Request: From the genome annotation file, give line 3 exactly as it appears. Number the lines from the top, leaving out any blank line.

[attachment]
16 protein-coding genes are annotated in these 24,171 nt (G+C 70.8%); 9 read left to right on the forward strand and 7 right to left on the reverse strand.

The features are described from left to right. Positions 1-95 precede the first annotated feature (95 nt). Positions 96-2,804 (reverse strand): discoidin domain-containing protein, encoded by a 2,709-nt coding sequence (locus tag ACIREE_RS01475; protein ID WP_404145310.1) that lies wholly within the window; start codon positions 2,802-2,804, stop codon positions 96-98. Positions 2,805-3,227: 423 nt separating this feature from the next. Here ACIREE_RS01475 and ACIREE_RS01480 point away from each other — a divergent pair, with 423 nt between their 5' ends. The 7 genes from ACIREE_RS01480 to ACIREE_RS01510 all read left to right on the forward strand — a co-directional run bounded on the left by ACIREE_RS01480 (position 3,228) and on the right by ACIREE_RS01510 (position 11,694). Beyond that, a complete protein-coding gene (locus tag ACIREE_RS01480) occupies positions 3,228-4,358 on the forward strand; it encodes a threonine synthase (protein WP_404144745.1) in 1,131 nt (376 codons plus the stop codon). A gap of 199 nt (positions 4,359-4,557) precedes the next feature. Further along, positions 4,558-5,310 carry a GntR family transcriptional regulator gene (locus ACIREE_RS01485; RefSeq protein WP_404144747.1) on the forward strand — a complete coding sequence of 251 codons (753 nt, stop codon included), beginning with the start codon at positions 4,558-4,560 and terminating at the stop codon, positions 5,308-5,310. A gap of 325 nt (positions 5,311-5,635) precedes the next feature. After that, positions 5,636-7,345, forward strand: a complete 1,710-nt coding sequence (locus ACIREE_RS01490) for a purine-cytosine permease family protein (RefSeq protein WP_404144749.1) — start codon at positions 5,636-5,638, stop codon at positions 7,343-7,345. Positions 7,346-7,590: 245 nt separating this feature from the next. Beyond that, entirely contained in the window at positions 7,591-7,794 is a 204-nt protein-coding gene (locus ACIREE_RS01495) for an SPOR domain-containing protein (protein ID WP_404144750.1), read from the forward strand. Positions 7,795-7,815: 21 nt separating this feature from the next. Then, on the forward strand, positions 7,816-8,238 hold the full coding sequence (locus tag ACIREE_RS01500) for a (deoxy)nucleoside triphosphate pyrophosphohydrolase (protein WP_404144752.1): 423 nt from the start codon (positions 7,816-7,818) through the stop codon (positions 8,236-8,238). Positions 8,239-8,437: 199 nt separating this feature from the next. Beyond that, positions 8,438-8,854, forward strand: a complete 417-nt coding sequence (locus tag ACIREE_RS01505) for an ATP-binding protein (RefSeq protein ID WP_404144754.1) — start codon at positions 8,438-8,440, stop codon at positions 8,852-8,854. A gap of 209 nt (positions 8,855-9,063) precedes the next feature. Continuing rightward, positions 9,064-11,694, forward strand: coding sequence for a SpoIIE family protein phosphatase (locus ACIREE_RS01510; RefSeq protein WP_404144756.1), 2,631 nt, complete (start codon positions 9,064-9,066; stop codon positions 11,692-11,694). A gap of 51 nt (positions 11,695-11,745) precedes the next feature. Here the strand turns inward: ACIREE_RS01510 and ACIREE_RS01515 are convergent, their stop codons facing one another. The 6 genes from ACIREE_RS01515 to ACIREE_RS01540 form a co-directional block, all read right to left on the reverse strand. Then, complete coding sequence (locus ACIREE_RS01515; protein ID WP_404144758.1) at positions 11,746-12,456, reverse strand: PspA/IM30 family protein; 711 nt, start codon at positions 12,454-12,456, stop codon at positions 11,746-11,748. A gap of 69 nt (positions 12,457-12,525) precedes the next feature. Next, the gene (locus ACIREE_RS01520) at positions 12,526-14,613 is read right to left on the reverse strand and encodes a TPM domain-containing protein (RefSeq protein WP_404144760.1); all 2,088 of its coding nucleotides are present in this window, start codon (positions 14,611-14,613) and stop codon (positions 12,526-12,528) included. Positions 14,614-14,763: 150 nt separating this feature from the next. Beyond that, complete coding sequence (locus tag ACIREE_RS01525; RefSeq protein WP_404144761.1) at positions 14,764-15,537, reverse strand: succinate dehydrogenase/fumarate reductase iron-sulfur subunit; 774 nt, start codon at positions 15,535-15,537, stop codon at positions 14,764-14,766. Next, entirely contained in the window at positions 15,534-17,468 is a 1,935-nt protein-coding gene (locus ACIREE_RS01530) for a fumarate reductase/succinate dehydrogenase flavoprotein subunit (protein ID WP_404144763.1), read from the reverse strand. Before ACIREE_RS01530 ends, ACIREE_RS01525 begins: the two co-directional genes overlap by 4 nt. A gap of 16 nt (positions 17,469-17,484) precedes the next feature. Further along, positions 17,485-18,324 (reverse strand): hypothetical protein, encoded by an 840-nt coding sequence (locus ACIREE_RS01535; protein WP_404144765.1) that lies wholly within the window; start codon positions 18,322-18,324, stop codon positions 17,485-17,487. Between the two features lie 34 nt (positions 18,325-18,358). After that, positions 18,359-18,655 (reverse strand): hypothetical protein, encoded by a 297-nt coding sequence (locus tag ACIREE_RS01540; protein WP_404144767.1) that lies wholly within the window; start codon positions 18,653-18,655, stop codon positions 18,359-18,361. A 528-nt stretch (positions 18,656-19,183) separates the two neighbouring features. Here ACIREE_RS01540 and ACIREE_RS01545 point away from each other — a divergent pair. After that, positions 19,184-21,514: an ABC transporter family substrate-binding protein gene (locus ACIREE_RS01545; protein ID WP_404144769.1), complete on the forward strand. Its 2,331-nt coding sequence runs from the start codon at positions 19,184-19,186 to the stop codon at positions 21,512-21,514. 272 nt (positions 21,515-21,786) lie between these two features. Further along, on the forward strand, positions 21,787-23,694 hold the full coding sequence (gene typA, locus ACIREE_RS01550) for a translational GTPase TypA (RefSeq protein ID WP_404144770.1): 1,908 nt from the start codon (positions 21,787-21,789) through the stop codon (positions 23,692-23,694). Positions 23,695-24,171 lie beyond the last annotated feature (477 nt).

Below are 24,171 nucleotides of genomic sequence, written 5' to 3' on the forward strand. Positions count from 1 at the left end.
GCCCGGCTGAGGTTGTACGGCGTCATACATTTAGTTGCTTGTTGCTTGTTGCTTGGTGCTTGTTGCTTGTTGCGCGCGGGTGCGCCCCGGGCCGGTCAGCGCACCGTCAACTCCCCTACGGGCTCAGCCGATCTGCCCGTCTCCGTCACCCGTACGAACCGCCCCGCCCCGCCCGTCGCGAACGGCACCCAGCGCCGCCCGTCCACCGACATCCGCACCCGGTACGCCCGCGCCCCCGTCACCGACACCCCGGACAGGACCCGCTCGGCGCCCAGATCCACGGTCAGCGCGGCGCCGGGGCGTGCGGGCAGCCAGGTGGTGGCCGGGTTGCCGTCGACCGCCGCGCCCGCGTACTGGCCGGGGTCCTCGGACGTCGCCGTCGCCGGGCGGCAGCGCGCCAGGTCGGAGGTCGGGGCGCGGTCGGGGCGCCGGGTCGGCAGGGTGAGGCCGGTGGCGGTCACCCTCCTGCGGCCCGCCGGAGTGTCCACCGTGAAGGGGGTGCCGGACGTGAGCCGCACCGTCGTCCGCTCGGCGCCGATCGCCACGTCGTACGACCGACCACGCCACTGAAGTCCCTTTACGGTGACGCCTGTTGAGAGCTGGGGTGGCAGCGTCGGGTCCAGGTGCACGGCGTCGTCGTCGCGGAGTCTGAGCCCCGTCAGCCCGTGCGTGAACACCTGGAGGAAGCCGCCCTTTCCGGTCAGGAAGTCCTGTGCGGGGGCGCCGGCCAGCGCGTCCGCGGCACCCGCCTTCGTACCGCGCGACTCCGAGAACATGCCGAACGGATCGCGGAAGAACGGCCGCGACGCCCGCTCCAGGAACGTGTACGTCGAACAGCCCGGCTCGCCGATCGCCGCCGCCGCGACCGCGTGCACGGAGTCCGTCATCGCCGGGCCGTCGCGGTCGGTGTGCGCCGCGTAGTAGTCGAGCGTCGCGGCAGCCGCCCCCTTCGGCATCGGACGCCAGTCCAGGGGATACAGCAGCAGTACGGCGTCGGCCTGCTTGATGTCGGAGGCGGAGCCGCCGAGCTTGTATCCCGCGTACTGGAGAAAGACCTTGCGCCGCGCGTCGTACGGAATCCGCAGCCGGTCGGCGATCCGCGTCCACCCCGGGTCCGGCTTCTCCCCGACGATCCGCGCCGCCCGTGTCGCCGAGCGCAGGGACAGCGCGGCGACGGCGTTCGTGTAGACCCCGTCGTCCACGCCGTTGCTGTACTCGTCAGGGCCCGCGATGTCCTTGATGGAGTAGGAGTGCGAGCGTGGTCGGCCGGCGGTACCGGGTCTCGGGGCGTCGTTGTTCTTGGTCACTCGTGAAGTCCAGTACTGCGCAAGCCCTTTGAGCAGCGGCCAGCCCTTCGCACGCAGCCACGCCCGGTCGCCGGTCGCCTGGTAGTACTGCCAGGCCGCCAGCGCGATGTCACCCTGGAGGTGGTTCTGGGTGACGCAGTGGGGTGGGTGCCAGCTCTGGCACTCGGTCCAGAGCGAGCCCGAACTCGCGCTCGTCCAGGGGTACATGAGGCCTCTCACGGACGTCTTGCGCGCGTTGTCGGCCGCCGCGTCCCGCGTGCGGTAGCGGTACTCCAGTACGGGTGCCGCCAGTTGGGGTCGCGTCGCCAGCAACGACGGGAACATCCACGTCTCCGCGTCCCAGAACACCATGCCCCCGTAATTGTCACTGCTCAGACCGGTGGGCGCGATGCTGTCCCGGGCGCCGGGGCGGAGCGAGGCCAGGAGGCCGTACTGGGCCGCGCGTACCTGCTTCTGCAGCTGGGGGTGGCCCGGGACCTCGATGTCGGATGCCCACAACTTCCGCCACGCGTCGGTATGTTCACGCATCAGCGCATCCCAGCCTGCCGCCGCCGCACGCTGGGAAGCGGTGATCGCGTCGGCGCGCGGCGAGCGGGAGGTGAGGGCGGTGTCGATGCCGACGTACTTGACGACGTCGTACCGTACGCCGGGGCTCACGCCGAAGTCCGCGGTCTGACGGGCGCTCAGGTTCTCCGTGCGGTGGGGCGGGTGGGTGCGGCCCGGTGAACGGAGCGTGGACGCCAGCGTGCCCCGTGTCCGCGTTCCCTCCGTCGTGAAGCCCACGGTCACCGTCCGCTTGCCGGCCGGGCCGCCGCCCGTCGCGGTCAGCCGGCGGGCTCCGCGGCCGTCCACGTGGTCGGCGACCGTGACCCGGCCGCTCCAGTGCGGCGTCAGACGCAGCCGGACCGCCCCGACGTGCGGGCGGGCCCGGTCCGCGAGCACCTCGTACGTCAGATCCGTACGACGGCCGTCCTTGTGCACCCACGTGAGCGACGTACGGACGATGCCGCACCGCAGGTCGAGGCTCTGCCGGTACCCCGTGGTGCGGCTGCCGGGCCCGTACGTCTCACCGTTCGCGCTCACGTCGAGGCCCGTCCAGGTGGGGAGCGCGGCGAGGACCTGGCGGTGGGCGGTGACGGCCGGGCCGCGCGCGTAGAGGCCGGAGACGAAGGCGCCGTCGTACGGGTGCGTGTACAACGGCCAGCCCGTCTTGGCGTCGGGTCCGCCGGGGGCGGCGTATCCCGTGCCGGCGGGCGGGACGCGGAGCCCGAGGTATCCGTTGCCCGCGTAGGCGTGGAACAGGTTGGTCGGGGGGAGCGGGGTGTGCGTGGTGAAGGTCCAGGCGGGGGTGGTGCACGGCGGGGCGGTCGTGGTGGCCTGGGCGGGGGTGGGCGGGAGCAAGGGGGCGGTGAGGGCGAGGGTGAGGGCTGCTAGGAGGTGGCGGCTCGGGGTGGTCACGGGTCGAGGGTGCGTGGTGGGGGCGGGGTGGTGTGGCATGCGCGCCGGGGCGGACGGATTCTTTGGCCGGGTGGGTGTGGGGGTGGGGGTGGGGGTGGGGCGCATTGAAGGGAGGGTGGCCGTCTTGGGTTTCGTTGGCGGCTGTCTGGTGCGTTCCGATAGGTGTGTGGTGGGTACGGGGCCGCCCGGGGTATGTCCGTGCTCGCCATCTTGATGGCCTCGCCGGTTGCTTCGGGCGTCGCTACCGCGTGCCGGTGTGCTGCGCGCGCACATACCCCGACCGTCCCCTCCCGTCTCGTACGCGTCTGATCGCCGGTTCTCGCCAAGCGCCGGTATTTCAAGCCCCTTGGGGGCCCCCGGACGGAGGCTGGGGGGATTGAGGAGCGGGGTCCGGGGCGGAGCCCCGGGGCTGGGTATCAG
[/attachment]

Below are 24,171 nucleotides of genomic sequence, written 5' to 3' on the forward strand. Positions count from 1 at the left end.